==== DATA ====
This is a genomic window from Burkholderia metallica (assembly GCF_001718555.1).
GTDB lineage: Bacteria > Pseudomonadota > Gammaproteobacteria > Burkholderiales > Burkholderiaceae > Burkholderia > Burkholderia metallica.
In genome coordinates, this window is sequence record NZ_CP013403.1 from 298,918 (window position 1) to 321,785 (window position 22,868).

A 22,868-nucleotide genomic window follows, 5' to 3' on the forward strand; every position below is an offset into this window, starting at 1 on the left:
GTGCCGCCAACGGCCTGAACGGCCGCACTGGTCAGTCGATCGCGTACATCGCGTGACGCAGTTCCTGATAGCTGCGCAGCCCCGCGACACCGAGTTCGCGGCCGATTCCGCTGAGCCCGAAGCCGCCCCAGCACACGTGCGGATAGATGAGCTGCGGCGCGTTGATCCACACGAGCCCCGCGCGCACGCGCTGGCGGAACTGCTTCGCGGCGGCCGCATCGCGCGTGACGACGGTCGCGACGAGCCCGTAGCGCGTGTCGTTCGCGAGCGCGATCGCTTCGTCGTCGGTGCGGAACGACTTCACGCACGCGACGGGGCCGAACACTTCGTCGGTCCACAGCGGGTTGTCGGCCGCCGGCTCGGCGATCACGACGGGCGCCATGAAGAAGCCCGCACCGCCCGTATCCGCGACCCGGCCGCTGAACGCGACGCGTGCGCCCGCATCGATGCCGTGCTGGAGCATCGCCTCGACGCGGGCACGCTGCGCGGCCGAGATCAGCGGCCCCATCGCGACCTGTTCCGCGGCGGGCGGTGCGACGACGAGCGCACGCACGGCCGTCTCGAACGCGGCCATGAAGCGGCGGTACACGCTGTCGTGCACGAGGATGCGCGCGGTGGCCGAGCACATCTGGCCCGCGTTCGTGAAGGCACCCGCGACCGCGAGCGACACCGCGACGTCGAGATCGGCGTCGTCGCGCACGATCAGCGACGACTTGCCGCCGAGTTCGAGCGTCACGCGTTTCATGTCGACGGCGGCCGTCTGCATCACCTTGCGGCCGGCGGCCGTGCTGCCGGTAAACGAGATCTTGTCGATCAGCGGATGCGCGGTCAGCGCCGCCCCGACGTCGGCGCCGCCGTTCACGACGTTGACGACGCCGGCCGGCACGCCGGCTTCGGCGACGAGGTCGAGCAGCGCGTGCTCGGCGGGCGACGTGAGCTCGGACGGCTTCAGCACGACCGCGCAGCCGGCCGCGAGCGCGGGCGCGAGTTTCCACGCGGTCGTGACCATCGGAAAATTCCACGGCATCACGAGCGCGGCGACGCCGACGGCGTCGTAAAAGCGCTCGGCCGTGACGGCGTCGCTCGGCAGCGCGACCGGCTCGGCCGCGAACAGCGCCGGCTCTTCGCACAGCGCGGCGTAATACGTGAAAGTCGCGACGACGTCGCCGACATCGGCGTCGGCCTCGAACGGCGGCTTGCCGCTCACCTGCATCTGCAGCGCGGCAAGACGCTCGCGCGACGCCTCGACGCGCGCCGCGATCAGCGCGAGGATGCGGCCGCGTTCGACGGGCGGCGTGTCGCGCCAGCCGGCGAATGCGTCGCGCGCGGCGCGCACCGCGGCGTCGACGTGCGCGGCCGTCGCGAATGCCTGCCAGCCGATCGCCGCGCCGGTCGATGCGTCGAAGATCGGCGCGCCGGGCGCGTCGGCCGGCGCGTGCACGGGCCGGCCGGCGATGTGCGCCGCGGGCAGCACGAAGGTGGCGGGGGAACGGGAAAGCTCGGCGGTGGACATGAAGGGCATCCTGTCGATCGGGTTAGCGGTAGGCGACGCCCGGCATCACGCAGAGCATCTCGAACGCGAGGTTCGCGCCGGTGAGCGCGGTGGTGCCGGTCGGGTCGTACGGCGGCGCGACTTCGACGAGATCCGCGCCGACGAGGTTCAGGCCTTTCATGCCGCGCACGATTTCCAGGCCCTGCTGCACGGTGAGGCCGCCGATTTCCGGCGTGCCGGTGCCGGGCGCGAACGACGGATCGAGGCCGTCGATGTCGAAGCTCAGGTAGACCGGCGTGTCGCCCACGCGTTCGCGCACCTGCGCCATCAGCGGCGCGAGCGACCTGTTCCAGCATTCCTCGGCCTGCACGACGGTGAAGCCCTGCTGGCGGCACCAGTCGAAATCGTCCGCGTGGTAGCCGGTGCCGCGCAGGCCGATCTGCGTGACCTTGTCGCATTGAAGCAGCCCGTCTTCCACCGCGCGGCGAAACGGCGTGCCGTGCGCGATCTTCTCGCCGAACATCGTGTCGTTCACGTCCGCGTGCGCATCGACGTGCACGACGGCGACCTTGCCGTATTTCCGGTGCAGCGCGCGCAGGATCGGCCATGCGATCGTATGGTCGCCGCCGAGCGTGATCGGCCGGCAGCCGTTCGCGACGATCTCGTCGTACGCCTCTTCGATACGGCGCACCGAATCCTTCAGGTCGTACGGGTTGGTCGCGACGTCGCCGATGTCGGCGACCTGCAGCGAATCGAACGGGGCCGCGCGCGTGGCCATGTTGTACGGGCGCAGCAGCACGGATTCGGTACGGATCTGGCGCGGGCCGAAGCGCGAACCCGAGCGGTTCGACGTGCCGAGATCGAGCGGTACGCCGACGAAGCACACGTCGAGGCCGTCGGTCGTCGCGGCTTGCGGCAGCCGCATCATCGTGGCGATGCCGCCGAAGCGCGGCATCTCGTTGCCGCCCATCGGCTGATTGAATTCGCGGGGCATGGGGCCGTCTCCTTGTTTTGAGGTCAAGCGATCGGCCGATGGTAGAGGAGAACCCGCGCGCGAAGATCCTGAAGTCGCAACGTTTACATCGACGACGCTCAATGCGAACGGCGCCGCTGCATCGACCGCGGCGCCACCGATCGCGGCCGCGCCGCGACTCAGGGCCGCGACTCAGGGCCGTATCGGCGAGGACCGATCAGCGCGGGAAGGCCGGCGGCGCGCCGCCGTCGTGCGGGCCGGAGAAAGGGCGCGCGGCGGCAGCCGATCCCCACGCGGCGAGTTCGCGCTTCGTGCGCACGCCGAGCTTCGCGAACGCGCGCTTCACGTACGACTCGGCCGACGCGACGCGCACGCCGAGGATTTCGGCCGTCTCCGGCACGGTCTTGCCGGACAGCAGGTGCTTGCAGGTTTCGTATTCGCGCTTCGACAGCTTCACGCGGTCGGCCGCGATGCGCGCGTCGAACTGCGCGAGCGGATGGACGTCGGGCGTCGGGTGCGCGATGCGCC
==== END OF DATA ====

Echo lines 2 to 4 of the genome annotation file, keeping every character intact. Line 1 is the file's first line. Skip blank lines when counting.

GTDB lineage: Bacteria > Pseudomonadota > Gammaproteobacteria > Burkholderiales > Burkholderiaceae > Burkholderia > Burkholderia metallica.
In genome coordinates, this window is sequence record NZ_CP013403.1 from 298,918 (window position 1) to 321,785 (window position 22,868).

A 22,868-nucleotide genomic window follows, 5' to 3' on the forward strand; every position below is an offset into this window, starting at 1 on the left: